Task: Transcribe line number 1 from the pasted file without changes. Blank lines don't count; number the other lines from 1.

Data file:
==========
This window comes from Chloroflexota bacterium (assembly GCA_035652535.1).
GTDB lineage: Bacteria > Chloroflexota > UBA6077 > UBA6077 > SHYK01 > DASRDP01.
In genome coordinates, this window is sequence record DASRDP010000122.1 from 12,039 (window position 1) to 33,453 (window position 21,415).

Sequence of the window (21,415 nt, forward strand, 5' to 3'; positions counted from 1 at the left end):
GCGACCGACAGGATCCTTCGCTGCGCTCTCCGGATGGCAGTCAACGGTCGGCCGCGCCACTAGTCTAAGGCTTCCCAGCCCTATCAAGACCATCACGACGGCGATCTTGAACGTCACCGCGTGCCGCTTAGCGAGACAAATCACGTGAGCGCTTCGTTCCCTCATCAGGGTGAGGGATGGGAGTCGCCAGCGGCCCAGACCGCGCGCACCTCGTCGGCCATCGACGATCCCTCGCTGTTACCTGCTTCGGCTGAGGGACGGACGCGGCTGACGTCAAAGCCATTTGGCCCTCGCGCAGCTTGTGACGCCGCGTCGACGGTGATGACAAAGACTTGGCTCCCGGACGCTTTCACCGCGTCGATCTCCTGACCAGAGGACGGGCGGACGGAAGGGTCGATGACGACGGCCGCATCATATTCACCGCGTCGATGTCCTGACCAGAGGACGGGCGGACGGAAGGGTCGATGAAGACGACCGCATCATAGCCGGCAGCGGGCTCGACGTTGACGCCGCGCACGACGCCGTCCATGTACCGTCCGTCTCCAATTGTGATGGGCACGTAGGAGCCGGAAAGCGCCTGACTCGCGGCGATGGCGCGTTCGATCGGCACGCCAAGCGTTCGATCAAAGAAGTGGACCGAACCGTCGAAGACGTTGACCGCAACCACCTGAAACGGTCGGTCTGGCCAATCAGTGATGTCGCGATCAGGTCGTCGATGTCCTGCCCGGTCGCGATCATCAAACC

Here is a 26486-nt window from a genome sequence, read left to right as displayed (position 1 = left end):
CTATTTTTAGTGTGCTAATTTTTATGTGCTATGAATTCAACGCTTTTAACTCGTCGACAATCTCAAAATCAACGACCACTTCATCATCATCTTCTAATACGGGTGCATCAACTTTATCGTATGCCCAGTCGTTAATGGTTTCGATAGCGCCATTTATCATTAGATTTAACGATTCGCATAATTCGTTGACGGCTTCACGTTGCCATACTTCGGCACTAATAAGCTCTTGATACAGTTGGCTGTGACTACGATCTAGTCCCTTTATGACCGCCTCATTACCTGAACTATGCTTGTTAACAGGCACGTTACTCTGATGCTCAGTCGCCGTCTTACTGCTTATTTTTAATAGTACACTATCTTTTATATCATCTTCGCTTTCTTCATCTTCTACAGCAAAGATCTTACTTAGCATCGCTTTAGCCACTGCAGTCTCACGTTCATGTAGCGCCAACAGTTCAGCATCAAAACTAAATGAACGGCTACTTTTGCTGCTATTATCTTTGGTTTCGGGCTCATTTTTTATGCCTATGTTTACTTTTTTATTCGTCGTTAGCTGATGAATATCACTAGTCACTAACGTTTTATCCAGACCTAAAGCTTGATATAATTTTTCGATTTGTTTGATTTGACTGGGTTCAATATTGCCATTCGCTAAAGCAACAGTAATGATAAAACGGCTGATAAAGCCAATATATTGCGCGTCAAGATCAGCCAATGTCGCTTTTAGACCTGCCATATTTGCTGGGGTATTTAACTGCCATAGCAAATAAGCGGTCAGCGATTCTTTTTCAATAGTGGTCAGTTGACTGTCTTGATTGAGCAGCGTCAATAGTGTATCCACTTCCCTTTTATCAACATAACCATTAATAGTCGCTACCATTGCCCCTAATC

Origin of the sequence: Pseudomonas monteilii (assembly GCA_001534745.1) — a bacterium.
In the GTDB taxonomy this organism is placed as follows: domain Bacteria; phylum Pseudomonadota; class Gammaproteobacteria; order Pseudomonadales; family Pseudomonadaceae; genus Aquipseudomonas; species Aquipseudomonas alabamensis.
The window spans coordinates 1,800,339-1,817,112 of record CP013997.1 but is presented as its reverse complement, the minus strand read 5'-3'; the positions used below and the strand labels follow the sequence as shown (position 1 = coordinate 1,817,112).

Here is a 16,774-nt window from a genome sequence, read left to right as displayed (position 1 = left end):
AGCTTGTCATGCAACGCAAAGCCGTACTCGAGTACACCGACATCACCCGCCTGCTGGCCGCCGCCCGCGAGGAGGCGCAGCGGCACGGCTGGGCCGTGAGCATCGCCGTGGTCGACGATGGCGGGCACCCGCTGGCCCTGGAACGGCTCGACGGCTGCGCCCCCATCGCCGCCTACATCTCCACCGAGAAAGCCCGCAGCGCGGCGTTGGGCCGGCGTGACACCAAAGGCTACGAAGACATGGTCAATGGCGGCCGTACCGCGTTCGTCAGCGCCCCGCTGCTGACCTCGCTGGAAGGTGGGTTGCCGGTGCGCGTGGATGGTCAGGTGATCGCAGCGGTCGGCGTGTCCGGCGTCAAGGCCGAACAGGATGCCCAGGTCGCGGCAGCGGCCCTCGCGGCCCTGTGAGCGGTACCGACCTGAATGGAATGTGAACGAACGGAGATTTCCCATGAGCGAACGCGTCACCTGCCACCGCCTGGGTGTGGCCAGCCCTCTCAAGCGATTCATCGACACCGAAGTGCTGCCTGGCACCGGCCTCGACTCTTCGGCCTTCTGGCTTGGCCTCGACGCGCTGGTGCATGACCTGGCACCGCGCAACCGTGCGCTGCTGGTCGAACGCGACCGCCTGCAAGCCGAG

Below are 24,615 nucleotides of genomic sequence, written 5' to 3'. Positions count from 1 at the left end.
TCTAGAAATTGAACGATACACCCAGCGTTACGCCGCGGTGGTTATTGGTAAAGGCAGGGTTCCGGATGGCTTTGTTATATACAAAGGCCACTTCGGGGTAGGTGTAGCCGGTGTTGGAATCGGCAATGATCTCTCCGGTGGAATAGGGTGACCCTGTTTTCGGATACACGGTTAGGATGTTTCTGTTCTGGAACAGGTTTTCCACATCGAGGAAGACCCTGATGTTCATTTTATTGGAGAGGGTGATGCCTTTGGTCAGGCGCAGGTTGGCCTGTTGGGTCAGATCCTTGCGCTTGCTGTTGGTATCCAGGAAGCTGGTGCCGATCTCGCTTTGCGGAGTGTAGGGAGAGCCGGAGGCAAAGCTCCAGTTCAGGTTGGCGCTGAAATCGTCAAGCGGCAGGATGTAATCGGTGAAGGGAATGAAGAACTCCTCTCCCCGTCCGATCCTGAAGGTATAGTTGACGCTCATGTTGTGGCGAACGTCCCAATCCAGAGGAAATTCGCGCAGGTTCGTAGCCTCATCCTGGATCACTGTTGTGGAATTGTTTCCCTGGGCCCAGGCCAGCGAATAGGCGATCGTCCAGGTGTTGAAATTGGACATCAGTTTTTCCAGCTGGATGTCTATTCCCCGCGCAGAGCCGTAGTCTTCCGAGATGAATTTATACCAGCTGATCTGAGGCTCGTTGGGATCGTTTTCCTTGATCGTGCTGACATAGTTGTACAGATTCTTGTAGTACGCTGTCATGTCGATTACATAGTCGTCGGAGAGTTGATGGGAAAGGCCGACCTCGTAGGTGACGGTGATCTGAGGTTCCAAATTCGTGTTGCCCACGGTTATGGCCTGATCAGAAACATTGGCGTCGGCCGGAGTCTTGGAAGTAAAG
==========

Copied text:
This window comes from Chloroflexota bacterium (assembly GCA_035652535.1).